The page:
Friday, July 27, 2012

Why I like it here

Frequently people ask me why I’m here. When I first started hanging out in Minsk I assumed that people who asked me that must imagine I’m a spy. Knowing the culture better now, I no longer flatter myself with that. I think they’re just curious, and possibly a little surprised. People more commonly wish to get out of Belarus than to get in, and the population is shrinking. Here I am, an American, with a passport that enables me to cross a large number of borders without so much as a visa. And what have I done? I’ve completed dozens of forms and filled my passport with stickers in order to get into this place.

My neighbor asked me about this very specifically the other day. He started out directly, asking what I’m doing here, and before I could answer he softened his question by pointing out that "we," meaning Belarusians, have to live here but I’ve made a choice that surprises him. I summarized for him some of the things I’ve written in my blog about what’s fun for me here, and subsequently related the story with some amusement to my friend Sergey.

Sergey’s a clever man and he offered me a better answer for the next time I get such a question. I should tell the questioner that I like the dairy products here. That’s true. Nobody’s ryazhenka compares with Minsk Brand, and I miss it when I’m away. But there’s more about living here that I find unique and wonderful.

Lately I’ve been spending an inordinate amount of time getting weather forecasts. It’s not that I care all that much about the weather, but I’ve discovered a weather site that amuses me no end. It’s at Down at the bottom of the page they display a Flash animation of a model dressed for the weather. I discovered this a few days ago, when he was wearing shorts and flip-flops until it should start raining, at which time he put on a lighter shirt and added a transparent rain jacket. A few days ago he stopped wearing any of that stuff and started hanging out in his bathing suit. Then it got really hot and he appeared naked behind a guitar. A little rain doesn’t seem to bother his guitar, but on Monday he’s going to carry an umbrella while parading about naked.
There’s a radio button on the left side that flips the image to night-time. So far I’ve never seen him naked at night, but today I am puzzled by his choices because over the next three days the nighttime temperature forecast steadily increases but in the middle he puts on slightly lighter shoes and a slightly warmer shirt. I’m ashamed to admit that I’ve studied this enough to know that his clothing sometimes changes a couple of times within an hour and it’s never warm enough to run around naked in downtown Minsk. Still, it’s entertainment I’d never find in Boston and another good reason to stay in Minsk.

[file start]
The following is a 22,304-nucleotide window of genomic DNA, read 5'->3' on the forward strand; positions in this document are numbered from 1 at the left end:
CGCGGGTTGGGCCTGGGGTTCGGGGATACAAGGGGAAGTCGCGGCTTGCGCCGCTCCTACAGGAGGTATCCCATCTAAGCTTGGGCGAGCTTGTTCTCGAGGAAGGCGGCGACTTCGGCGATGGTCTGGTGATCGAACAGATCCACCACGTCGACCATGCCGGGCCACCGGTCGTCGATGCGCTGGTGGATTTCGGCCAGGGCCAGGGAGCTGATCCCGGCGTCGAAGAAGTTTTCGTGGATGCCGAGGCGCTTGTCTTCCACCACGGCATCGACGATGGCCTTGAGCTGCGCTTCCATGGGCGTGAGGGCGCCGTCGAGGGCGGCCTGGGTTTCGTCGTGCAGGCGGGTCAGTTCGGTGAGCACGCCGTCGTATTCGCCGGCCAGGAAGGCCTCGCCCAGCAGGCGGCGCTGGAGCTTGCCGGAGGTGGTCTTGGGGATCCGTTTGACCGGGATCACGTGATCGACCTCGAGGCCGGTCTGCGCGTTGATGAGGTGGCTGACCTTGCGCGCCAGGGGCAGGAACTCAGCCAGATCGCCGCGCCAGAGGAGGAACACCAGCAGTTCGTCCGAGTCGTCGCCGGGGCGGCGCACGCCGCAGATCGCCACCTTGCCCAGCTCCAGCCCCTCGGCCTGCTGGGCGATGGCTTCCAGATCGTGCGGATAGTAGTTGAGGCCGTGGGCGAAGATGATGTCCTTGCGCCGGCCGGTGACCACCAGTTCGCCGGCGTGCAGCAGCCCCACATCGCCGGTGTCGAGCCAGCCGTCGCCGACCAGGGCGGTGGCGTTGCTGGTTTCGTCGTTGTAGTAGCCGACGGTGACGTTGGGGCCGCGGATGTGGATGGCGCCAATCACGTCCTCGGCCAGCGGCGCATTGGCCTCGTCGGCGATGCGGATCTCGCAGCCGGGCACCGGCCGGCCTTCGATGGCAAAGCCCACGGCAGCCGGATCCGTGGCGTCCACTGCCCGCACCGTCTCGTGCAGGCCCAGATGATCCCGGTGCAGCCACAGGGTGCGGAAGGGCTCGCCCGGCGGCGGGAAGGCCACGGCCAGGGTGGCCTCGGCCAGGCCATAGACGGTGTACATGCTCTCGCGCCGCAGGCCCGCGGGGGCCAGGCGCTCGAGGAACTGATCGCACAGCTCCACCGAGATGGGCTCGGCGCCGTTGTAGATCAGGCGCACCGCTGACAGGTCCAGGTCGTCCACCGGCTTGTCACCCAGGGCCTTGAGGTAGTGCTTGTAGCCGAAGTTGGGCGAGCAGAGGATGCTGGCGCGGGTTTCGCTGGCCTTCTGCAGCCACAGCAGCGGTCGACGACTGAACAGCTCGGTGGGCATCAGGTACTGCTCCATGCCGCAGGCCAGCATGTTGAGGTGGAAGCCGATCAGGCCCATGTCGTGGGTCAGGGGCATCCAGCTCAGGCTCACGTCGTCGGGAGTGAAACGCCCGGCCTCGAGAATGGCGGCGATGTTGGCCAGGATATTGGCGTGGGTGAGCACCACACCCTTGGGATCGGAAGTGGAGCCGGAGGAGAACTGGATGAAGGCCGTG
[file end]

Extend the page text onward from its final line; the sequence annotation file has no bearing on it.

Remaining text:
Thursday, July 19, 2012

To have and have not

[Warning added July 29: This post seems a little long to me today, and it's not my favorite. I won't be offended if you skip it. The ones with the pictures seem to be the most popular. -Steve]

I went shopping this afternoon. I fortified myself in advance by eating smoked salmon on crackers with a side dish of Trader Joe’s almond butter and a huge helping of strawberries from the dacha. Finally, I treated myself to the last morsel of Gruyere cheese from our trip through Switzerland. Alla and I have been rationing the Gruyere and I justified myself in taking the last bite by adding it to my shopping list for the giant grocery store at the end of my odyssey. Thus prepared, I roared off to TSUM and bought a pair of linen pants on sale for about $20. I have no idea what these would have cost in the US, but it seemed like a very good deal to me even if the styling varies a bit from what I’d wear in America. I’m not there anyway.

Next I rode the subway a few stops to GUM, where I discovered an even bigger choice of linen pants supposedly in my size. Buying pants in Belarus is a little less certain than buying pants in the US because the manufacturers haven’t made any effort to agree over what a given size means. At GUM I tried on every pair in the size most likely to fit me among all the sizes I tried on at TSUM. Less than 50% of the pants I put on fit, and I chose a favorite. I also chose a couple pairs of shorts that come below my knees, since my other shorts are seriously out of style. After completing a few other purchases at GUM without adventure, I returned to the subway and rode out to the Korona Hypermart.

I know my way around Korona pretty well and I’ve gotten used to finding what I want there, but I came up dry on a couple of key items today. First, of course, was the Gruyere cheese. I just couldn’t find it, so I asked the lady at the fancy-foods counter if she had any. She’d never heard of it. Confident that since we ALWAYS have this stuff in our refrigerator at home and Korona has all kinds of cheeses I don’t buy, I asked her to talk to somebody else. The next clerk didn’t know anything about this strange cheese either and said I wouldn’t find it at the deli counter. I took another look anyway and then went over to the packaged-cheese area. Finding nothing, I asked the stock clerk about Gruyere. “What’s it like?” she asked.

I told her it was a lot like Emmental without the holes and she showed me where she keeps the Emmental. Having no Gruyere, however, she suggested that I go over to have a look at their wide selection of Belarusian cheeses. I didn’t fall for that trick. Belarus produces a wide variety of cheeses, but as far as we can determine, they all taste exactly the same: white and bland.